Hyundai Australia has detailed its model rollout over for the coming months, including launch times for the new Ioniq, Veloster and Kona Electric.
Kicking off proceedings will be the three-strong Ioniq family (top), set to go on sale in hybrid, plug-in and electric guises from October.
Power in the Ioniq Hybrid comes from a 77kW/147Nm 1.6-litre naturally-aspirated petrol engine mated to a 32kW/170Nm electric motor, making for system outputs of 104kW and 265Nm. Drive is sent to the front wheels via a six-speed dual-clutch transmission, while a 1.56kWh lithium-ion battery pack allows for short bursts of electric-only driving and helps reduce fuel consumption.
Meanwhile, the Ioniq Plug-in features the same petrol-electric drivetrain, though the larger 8.9kWh rechargeable lithium-ion battery allows for up to 39 miles (63km) of zero-emissions driving on the European driving cycle – that figure could change for Australia.
The Ioniq Electric is the final member of the family, and features a 98kW/295Nm synchronous electric motor hooked up to a 28kWh lithium-ion battery, good for up to 280km of range.
Pricing will be confirmed closer to launch, though we're expecting the base hybrid to start around the same mark as the rival Toyota Prius, which currently kicks off at $36,440 before on-road costs.
Next to lob Down Under will be the all-new Veloster (above), first revealed at this year's Detroit motor show in January, due to launch during the fourth quarter of 2018.
Originally scheduled for a third-quarter release Down Under, the local Veloster line-up will include the base Veloster and mid-spec Veloster Turbo variants. The hi-po Veloster N, meanwhile, remains off the cards for Australia, remaining exclusive to the North American and Korean markets.
In terms of changes compared to the ageing current-generation model, the new Veloster has gone through a generational change similar to that of the current i30, meaning it's underpinned by the company's latest platform (also shared with the Kona crossover), and also bringing Hyundai's latest infotainment and driver assistance systems.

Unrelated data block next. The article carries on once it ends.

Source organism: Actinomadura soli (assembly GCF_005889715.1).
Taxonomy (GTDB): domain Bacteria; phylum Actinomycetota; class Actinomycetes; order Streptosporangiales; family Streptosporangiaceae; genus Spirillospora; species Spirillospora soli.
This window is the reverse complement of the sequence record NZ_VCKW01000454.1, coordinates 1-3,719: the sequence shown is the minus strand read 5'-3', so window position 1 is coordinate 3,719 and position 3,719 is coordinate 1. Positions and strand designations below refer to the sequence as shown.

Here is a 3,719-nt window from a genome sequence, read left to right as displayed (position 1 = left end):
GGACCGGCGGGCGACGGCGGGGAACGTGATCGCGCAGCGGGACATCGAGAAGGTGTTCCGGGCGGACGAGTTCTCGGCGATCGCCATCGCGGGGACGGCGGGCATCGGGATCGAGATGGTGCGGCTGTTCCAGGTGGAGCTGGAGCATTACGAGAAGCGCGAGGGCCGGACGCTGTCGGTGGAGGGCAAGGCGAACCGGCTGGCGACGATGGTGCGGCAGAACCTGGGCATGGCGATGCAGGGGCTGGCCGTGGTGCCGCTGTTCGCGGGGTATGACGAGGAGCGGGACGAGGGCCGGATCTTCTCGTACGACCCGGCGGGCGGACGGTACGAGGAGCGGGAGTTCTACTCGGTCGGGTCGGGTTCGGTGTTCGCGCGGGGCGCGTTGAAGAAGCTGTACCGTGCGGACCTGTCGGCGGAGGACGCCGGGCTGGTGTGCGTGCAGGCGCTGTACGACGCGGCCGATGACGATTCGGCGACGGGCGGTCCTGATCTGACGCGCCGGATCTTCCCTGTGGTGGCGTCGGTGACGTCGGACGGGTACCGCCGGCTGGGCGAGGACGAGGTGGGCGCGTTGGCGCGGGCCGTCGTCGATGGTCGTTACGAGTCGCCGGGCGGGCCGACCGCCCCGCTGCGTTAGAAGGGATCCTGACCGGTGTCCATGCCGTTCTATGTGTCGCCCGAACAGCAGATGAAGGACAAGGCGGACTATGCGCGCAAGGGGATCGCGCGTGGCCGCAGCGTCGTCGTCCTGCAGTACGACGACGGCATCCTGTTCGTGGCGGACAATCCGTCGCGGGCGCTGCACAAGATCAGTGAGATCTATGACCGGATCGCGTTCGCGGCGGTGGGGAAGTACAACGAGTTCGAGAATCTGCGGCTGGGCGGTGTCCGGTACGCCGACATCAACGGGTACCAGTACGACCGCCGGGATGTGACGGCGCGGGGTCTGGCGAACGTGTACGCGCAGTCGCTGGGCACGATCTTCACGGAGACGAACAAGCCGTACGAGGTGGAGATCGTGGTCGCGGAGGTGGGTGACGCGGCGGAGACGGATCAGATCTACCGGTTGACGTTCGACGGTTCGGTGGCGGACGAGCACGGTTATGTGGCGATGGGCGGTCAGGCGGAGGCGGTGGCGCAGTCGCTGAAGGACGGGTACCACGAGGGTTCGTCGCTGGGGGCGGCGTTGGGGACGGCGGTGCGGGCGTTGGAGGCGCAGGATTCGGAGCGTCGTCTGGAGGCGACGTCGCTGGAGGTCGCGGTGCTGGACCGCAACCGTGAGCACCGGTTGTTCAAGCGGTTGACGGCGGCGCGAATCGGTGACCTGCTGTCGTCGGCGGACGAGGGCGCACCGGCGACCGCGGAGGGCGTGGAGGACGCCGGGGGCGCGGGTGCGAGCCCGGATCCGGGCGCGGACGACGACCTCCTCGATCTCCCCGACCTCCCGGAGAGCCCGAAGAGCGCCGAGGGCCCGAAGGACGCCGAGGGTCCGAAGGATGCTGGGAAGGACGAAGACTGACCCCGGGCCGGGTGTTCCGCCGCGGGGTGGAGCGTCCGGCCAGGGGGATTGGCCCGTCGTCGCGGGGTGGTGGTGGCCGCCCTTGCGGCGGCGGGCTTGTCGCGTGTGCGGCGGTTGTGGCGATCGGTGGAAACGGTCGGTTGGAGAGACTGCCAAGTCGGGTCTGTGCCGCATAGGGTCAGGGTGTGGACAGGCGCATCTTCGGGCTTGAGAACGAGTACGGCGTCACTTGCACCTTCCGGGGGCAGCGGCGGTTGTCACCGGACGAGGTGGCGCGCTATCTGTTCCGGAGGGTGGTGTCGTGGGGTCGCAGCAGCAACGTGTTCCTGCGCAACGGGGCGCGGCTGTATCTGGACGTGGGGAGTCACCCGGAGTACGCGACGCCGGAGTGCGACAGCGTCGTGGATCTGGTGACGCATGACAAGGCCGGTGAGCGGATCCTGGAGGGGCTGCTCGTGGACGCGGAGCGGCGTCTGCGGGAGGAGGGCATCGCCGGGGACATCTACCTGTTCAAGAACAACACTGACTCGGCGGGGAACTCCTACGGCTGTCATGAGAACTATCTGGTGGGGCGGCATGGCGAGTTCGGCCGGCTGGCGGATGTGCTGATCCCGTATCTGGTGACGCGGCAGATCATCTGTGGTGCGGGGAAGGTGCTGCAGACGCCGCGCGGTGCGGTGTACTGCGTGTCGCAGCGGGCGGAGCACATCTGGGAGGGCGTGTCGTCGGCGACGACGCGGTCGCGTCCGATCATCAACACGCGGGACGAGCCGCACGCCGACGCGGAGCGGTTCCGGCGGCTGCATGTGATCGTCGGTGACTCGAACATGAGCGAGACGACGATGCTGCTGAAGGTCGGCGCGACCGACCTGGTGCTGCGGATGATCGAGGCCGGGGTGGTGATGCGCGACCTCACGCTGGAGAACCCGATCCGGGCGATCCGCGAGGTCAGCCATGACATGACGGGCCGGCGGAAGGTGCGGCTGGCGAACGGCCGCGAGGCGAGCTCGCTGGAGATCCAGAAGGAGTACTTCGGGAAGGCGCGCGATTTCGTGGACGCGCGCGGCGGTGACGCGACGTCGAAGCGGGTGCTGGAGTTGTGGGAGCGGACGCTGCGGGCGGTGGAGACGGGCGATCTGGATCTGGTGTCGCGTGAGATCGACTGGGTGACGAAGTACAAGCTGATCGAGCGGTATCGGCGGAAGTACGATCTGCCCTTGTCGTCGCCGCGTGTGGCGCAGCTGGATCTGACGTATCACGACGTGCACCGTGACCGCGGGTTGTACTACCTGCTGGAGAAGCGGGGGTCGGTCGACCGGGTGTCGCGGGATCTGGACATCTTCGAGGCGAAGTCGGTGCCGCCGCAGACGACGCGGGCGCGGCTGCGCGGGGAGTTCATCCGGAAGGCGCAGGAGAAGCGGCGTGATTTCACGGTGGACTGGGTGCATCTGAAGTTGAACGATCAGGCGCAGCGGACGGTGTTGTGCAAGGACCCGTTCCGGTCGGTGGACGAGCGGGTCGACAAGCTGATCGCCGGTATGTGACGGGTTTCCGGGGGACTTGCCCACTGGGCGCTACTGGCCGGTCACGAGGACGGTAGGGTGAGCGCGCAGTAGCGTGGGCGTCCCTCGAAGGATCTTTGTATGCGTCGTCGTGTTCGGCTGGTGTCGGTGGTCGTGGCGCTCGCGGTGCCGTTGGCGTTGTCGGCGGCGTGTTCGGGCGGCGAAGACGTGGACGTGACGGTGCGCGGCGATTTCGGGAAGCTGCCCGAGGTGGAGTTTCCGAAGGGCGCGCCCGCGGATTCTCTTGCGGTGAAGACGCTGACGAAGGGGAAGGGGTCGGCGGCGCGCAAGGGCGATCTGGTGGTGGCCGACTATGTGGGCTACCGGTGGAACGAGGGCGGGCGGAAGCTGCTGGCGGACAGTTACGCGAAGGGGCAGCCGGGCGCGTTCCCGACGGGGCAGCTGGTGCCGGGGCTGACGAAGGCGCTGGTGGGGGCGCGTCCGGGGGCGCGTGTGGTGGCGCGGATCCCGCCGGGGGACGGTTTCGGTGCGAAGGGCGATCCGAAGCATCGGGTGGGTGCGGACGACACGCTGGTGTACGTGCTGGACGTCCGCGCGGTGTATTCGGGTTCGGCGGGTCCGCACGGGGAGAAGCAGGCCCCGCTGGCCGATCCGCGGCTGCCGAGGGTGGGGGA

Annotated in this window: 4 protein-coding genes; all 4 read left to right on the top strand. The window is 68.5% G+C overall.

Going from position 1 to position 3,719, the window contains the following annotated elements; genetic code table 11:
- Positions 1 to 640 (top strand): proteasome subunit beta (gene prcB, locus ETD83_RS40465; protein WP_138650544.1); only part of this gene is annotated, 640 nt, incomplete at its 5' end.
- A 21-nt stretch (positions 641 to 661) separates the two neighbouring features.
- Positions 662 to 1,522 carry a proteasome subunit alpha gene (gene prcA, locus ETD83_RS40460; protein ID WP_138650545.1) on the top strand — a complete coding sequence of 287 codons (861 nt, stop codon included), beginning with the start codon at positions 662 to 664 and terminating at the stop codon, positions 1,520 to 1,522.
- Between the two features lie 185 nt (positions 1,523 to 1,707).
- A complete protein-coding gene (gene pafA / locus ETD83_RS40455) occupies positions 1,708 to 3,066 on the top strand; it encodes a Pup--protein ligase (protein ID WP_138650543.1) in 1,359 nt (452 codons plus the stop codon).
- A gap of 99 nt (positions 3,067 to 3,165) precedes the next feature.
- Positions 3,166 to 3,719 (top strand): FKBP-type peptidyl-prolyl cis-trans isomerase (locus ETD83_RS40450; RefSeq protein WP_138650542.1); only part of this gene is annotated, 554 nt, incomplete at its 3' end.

Pricing and specifications are still to be confirmed, though expect 7.0- and 8.0-inch touchscreens with available navigation along with Apple CarPlay and Android Auto compatibility, an overhauled cockpit, and the availability of Hyundai's SmartSense technology suite – including autonomous emergency braking, lane-keep assist, adaptive cruise control, blind-spot monitoring and rear cross-traffic alert amongst others.
The entry-level Veloster is powered by the Kona's 'Nu' 110kW/179Nm 2.0-litre naturally-aspirated four overseas, and will likely serve as the base engine Down Under, too. A six-speed manual is standard, with a six-speed automatic also available as an option.
Stepping up to the Veloster Turbo brings the 1.6-litre turbo four from the i30 SR, boasting outputs of 150kW and 265Nm respectively. Again, a six-speed manual is standard, while a seven-speed dual-clutch automatic is optional.
Last but not least is the Kona Electric (above), which is scheduled to arrive in local showrooms during the first quarter of 2019.
Australia will give priority to the long-range variant, which gets a larger 64kWh lithium-ion battery hooked up to a 150kW/395Nm electric motor.
Range is rated at up to 470 kilometres per charge, while the 0-100 sprint takes a claimed 7.4 seconds. Additionally, top speed is rated at 167km/h.
Apart from the obvious styling differences compared to combustion-powered versions, the Kona Electric uniquely offers adaptive cruise control with stop&go function, a model-specific dashboard and centre console layout, and a digital instrument cluster lifted from the Ioniq.
It's unclear whether Hyundai Australia plans to offer the entry-level Kona Electric locally, which features a 99kW/365Nm electric motor and a smaller 39kWh battery capable of up to 300km of range based on WLTP testing.
As with the Ioniq and Veloster, pricing and specifications for the Kona Electric will be confirmed closer to launch. For reference, however, the 64kWh version is priced from £33,995 ($59,304) before incentives in the UK.
Stay tuned to CarAdvice for all the latest.